• 03 of 14

    Turkish Angora

    A Turkish Angora cat looking into the camera.

    Donsu Lee / Getty Images

    The Turkish Angora is a naturally occurring breed believed to have originated in Turkey during the 15th century. Some origin theories say that the Turkish Angora results from a genetic mutation in an African wildcat. Conversely, others believe the cats developed their long, silky coats to protect them from harsh, snowy climates in Ankara (formerly Angora). One legend, however, suggests that Turkish Angoras developed earlier than the 15th century. It's commonly said that the Islamic prophet Muhammad once cut the sleeve off of his robe to avoid disrupting an Angora that was sleeping on it. Turkish Angoras began to appear in French writing during the 16th century, so it's accepted that the breed started to move through Europe during the late 15th century. In the 1700s, Turkish Angoras were imported to the Americas.

    Breed Overview

    Weight: 5 to 9 pounds

    Length: Between 12 and 18 inches

    Physical Characteristics: Delicate, graceful cats with long, silky coats; can come in a variety of colors and patterns, like white with lavender, chocolate, or Himalayan markings, tabby or calico; eyes are typically blue, emerald, gold, copper, or two different colors

  • 04 of 14

    Bengal

    A Bengal cat lounging on a bed.

    Olga Murasheva / Getty Images

    Although Bengal cats are technically considered modern-day cats, their origins are linked to Asia. Bengals result from breeding an Asian leopard cat (Felis bengalensis) with domestic cats like Abyssinians, Egyptian maus, or American shorthairs. Created by Jean Sudgen Mills in the 1970s, she bred Bengals to have the personality of a house cat but the exotic look of a wild, big cat.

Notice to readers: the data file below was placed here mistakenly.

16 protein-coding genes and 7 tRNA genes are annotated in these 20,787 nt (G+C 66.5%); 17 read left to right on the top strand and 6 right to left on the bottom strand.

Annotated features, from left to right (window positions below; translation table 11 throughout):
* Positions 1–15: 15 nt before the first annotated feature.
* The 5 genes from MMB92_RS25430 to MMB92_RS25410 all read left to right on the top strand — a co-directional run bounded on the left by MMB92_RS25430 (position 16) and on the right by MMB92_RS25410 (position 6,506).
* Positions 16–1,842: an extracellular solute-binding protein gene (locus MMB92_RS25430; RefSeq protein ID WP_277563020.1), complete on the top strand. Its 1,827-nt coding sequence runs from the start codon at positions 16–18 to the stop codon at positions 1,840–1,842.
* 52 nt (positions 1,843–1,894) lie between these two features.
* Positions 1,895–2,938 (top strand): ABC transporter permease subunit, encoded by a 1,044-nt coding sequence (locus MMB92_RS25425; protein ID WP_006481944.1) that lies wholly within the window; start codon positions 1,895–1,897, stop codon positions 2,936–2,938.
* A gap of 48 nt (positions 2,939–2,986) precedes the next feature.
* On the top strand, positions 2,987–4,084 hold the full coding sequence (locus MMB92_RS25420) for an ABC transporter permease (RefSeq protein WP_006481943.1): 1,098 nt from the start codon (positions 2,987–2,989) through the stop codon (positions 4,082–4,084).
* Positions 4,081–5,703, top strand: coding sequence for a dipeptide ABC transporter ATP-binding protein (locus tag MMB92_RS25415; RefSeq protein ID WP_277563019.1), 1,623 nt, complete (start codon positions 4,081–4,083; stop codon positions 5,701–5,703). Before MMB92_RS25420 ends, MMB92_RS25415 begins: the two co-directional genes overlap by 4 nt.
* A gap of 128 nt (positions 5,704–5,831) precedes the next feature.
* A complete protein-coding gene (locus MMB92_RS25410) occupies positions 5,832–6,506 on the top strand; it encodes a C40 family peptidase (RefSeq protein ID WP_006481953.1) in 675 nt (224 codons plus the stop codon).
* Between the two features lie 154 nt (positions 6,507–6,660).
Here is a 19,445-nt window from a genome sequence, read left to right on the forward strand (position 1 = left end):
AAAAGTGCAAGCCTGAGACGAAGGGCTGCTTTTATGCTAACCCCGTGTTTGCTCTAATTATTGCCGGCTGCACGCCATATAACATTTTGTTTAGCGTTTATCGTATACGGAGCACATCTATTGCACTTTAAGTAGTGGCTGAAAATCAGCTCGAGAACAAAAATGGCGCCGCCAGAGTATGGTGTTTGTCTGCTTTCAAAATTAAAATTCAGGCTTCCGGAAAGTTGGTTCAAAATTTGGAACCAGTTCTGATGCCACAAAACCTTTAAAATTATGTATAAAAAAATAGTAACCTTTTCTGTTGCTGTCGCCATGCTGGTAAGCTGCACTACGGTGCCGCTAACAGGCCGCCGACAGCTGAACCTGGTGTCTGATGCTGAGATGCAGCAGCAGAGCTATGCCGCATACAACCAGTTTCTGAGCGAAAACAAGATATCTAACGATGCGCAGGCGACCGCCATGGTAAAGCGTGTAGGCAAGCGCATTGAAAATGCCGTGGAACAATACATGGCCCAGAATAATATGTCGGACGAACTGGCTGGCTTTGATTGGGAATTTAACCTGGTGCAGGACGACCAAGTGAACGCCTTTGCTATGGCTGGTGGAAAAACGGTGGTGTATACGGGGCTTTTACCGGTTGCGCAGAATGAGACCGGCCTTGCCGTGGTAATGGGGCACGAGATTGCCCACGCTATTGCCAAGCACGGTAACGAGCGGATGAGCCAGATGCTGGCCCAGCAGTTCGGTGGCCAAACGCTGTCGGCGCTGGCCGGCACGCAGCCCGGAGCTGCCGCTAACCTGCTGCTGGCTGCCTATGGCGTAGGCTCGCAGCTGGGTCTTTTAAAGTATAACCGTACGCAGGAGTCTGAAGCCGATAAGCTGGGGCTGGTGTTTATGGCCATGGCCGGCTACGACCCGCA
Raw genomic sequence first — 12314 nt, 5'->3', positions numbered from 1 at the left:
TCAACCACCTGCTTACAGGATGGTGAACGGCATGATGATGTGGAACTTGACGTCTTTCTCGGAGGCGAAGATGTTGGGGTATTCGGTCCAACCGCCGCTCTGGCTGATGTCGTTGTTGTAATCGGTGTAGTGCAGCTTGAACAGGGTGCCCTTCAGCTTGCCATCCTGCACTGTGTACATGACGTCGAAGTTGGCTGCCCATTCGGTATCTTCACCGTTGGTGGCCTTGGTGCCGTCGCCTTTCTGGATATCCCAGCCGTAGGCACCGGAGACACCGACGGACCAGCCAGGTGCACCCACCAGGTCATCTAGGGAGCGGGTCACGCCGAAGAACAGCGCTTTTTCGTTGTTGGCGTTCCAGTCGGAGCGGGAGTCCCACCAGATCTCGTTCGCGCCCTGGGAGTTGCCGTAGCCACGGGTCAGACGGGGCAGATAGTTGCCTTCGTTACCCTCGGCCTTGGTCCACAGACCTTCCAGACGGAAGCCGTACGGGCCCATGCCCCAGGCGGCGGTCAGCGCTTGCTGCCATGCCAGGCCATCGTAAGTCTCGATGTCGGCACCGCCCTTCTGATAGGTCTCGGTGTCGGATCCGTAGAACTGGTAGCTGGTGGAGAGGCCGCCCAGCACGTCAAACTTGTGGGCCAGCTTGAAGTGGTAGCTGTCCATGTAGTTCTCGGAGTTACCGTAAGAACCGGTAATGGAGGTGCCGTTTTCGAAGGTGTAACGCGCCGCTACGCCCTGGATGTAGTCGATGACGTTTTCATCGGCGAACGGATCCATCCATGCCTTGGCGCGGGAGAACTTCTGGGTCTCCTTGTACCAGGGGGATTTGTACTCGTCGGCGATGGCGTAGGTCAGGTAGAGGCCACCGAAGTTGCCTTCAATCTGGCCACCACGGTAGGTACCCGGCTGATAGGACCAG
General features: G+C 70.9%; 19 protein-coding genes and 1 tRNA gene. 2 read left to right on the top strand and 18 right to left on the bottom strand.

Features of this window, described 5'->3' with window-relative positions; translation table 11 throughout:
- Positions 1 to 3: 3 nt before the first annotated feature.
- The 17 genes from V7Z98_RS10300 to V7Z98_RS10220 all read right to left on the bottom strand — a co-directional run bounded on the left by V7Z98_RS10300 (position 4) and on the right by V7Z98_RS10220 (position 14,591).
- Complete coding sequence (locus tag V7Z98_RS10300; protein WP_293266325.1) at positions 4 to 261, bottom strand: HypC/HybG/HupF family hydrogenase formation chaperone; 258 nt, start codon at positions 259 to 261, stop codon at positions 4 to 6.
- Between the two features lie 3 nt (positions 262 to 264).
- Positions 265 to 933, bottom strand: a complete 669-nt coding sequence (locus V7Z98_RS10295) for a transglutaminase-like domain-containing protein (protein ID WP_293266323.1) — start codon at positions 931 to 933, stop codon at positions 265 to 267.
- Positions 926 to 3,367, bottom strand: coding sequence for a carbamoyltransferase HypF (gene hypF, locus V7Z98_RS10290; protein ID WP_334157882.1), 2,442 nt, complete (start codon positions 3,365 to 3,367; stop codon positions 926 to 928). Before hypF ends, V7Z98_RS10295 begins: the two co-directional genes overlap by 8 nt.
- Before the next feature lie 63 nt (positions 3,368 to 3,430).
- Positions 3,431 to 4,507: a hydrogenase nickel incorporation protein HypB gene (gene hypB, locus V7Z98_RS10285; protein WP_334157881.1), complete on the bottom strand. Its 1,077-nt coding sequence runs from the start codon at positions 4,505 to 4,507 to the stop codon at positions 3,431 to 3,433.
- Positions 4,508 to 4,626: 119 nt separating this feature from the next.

Breed Overview

    Weight: 8 to 15 pounds

    Length: Up to 18 inches

    Physical Characteristics: Long, lean, and wild-looking; well-known for big cat appearance; coats can be spotted or marbled and come in a wide variety of color combinations

    Continue to 5 of 14 below.
  • 05 of 14

    Japanese Bobtail

    Japanese bobtail on mantle

    Yelizaveta Tomashevska / Getty Images

    The Japanese bobtail's shortened tail—often referred to as a "pom"—is the breed's most distinguishing characteristic. The result of a naturally occurring genetic mutation, the shortened tail can be straight, bent, or kinked. In addition to their unique appearance, Japanese bobtails have a fascinating history, which many believe stretches back to China or Korea over 1,000 years ago. Some believe the breed was first introduced to Japan by Buddhist monks who used the cats to protect scrolls from rodents. Regardless of their true origin, history shows that Japanese bobtails were employed to hunt rodents that threatened Japan's silk trade in 1602.

    Breed Overview

    Weight: 8 to 10 pounds for males, 5 to 7 pounds for females

    Length: About 12 inches

    Physical Characteristics: Petite; docked, fluffy tail; coats can come in a wide variety of colors and patterns, including white, black, cream, lilac, red, blue, bi-colored, and tri-colored, among others

  • 06 of 14

    Korat

    A Korat cat looking into the distance.

    Jacques Julien / Getty Images